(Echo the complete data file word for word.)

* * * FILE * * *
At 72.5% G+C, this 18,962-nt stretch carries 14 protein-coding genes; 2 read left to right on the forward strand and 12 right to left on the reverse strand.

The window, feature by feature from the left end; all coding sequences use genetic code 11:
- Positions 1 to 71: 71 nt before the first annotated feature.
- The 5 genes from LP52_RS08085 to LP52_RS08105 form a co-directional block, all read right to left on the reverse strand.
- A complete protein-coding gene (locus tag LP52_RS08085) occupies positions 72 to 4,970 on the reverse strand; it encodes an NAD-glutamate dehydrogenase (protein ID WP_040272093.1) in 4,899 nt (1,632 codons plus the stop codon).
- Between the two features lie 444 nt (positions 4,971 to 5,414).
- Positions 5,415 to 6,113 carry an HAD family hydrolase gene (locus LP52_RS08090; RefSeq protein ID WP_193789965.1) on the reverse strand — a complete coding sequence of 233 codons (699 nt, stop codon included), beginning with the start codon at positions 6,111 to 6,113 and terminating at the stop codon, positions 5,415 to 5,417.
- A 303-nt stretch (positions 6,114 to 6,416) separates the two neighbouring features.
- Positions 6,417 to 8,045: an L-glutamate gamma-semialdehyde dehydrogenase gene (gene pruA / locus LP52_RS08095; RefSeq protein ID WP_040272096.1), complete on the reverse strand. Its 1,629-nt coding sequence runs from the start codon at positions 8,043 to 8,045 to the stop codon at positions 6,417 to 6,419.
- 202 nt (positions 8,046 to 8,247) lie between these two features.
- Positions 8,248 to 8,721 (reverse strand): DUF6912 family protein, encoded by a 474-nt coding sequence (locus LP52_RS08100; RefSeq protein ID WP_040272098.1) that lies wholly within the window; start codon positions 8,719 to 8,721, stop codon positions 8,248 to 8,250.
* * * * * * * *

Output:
At 72.5% G+C, this 18,962-nt stretch carries 14 protein-coding genes; 2 read left to right on the forward strand and 12 right to left on the reverse strand.

The window, feature by feature from the left end; all coding sequences use genetic code 11:
- Positions 1 to 71: 71 nt before the first annotated feature.
- The 5 genes from LP52_RS08085 to LP52_RS08105 form a co-directional block, all read right to left on the reverse strand.
- A complete protein-coding gene (locus tag LP52_RS08085) occupies positions 72 to 4,970 on the reverse strand; it encodes an NAD-glutamate dehydrogenase (protein ID WP_040272093.1) in 4,899 nt (1,632 codons plus the stop codon).
- Between the two features lie 444 nt (positions 4,971 to 5,414).
- Positions 5,415 to 6,113 carry an HAD family hydrolase gene (locus LP52_RS08090; RefSeq protein ID WP_193789965.1) on the reverse strand — a complete coding sequence of 233 codons (699 nt, stop codon included), beginning with the start codon at positions 6,111 to 6,113 and terminating at the stop codon, positions 5,415 to 5,417.
- A 303-nt stretch (positions 6,114 to 6,416) separates the two neighbouring features.
- Positions 6,417 to 8,045: an L-glutamate gamma-semialdehyde dehydrogenase gene (gene pruA / locus LP52_RS08095; RefSeq protein ID WP_040272096.1), complete on the reverse strand. Its 1,629-nt coding sequence runs from the start codon at positions 8,043 to 8,045 to the stop codon at positions 6,417 to 6,419.
- 202 nt (positions 8,046 to 8,247) lie between these two features.
- Positions 8,248 to 8,721 (reverse strand): DUF6912 family protein, encoded by a 474-nt coding sequence (locus LP52_RS08100; RefSeq protein ID WP_040272098.1) that lies wholly within the window; start codon positions 8,719 to 8,721, stop codon positions 8,248 to 8,250.